Sheree:Monica’s being rather modest here. She’s a gifted linguist who speaks and writes in French, Spanish, English, German and Basque! It’s also quite evident from observing her at the races that she has a great rapport with many of the riders. Typically, where would we find examples of your work?
Sheree:Is there any advice you would give to aspiring photo-journalists?
Monika: Just start going to races and taking photos, try different positions (lying on the ground you get a great angle to take good pics). And never give up.
Sheree:That last bit of advice sounds like something Jens Voigt would say, but it’s so true. If you want something badly enough, you’ll find a way to make it happen.Which are your favourite races to cover and why?
Monika: My favourite races are without doubt the Basque ones. I enjoy the landscape and the people. I really loved the Euskal Bizikleta – unfortunately it disappeared. And I just love the Vuelta a Burgos. The organisation is so good, and all is very familiar. I love being there. You always feel very welcome.
Sheree:Who are your favourite riders?
Monika: My favourite rider is Samuel Sanchez, and I like Xabier Zandio too. In general there are so many nice riders, like AdrianPalomares or Ruben Perez. And then I have a lot of favourite ex-riders like Dionisio Galparsoro or the Gonzalez de Galdeano brothers, or Joseba and Gorka Beloki. [Another one with a brotherly fixation – Ed.] Some of them I meet from time to time during the races, with other ones I keep contact via email or Facebook, and very few just disappeared. It is always a pleasure to meet them, because when they stop riding they are sometimes even more likeable and even more open than before.
Monika with her favourite rider. Don’t you just love Samu’s shy smile?
Sheree:Which riders do you most like to photograph? Talk us through some of your favourite shots and when and where you took them.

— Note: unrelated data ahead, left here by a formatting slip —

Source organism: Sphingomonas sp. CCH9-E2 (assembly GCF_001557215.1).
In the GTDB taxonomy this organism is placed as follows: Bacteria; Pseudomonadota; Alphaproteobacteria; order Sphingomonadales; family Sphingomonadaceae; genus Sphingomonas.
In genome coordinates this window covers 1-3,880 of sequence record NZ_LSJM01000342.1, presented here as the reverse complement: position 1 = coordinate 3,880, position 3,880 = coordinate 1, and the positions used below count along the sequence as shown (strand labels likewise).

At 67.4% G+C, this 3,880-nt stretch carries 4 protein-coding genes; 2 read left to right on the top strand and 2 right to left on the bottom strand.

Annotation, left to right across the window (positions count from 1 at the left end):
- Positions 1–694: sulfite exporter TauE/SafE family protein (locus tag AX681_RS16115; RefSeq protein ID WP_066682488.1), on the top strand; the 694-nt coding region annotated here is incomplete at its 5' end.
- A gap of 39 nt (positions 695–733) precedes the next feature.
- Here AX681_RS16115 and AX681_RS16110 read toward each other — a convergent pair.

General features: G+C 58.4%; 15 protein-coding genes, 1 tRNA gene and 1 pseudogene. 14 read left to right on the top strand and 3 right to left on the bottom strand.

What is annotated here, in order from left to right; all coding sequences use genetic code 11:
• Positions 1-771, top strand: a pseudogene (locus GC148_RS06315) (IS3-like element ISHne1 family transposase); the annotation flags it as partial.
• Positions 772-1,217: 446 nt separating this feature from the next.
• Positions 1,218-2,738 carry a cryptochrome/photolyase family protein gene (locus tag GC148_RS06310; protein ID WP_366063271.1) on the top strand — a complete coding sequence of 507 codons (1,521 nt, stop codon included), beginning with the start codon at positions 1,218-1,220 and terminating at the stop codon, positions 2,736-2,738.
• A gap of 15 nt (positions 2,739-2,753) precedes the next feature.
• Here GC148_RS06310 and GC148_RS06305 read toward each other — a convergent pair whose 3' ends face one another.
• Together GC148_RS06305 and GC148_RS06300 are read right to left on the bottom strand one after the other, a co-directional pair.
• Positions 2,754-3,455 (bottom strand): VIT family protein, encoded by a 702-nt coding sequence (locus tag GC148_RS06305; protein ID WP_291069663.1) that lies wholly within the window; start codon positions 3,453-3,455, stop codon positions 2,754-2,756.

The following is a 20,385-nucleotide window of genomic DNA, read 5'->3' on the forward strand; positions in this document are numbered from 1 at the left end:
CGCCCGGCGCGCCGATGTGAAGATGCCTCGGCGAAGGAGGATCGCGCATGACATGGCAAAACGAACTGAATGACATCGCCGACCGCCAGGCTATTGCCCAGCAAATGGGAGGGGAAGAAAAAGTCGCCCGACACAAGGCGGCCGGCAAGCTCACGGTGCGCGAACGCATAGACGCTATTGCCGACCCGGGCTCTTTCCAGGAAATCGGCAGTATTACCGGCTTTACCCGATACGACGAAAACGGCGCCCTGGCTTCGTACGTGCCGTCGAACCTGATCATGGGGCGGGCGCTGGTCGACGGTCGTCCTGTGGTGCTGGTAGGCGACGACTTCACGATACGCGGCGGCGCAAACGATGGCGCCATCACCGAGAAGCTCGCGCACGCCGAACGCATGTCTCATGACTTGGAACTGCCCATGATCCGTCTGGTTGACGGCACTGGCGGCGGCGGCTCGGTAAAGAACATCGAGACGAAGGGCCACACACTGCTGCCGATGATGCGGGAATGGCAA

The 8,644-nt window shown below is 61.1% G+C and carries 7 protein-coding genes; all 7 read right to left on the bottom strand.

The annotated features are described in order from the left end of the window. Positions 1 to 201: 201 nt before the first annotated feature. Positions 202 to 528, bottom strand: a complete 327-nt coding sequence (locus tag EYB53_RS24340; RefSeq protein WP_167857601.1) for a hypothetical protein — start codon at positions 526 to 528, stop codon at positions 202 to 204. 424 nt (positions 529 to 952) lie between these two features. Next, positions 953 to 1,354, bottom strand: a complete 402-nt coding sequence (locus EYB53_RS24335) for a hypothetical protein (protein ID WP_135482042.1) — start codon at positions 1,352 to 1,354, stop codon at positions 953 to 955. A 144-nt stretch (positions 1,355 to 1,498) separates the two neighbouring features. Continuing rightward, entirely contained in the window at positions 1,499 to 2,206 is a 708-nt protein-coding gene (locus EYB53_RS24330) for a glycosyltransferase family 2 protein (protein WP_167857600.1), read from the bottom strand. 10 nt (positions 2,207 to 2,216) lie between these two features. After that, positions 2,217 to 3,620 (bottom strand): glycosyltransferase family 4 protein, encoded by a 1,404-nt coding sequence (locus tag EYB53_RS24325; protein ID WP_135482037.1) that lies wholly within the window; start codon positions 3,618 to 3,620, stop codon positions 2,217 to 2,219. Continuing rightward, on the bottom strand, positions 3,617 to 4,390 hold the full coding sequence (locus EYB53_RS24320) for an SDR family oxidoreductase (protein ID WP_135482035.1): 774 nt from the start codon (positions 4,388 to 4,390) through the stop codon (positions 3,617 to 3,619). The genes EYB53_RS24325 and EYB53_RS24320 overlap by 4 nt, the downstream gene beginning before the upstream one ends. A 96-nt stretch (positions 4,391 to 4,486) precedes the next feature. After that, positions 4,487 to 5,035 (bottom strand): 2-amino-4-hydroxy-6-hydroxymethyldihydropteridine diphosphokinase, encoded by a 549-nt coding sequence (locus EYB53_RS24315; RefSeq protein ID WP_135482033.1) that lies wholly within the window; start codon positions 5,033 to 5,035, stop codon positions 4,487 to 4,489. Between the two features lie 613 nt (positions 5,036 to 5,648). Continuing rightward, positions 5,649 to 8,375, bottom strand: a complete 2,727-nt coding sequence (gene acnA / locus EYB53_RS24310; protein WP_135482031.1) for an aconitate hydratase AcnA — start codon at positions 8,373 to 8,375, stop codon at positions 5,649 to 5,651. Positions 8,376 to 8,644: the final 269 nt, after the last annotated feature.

Monika: Well, of course I like to photograph the riders I like, but then I really have the intention to take very good photos of them, and most of the time I am not satisfied with my shots, even if others might say that they are good. I take between 100 and 800 photos per stage. (The latter number was exceptional, as both of my favourite riders were in the same race, ha ha!) Here are just a few of my favourites:
Monika’s showing her colours here and support for the Carrots
This next one was during the Bayernrundfahrt in 2009. I travelled with Contentpolis as their translator, but I ended up translating also for Euskaltel-Euskadi and a French team, I don’t remember which one. It was the second race where I took pics with my Canon EOS350D (I now have a 40D) and I was very happy about having changed my old non-SLR camara to this better one and I just tried to take shots of various situations. Here you can see Mikel Gaztanaga taking his bidon.
Dionisio Galparsoro, Vuelta al Pais Vasco 2009. I love this pic because I don’t know how I was able to take it. I just searched for him through the viewfinder and he just raised his head, and I took the pic. I like it because it is just him being focussed well, and the rest is like fuzzy, unreal.
Samuel Sanchez with his son Unai, when he won the Vuelta a Burgos 2010. I don’t think that I have to explain why I love that picture, do I?
Sheree: No, you don’t. It’s a really sweet photo.
The most recent pic was taken at the Clásica San Sebastián 2012. I like it because I think it’s almost perfect. You can see the front riders are focussed and in the background you see the peloton. I guess I could sell pics like that. (Hope that does not sound too self-opinionated!)
Sheree: Not at all. It’s a great action shot.
Sheree:What’s next on your agenda?
Monika:I really have no idea. I just finished my exams and actually, I don’t have a job. Perhaps I will get some freelance work for a newspaper or a website. Probably my first race next year will be Vuelta al País Vasco.
Sheree: I’ll be there too. Like Monika I love the people, the races, the culture, the gastronomy, the countryside … [Are you two working for the Basque Tourist Board? – Ed]
Talented polyglot photo-journalist for hire!
Sheree:In the winter months when there’s no racing, how do you occupy your time?
Monika: Well until now I had no problem with that because I worked as a teacher, so I had a lot to do.
Sheree:Monika, many thanks for agreeing to be in the spotlight and sharing those fabulous photos with us. We’ll look forward to showcasing more of your work on VeloVoices and good luck with the job-hunting.
You can also check out Monika’s work at www.radsport-news.com and watch out for a guest post from her here on VeloVoices in the near future.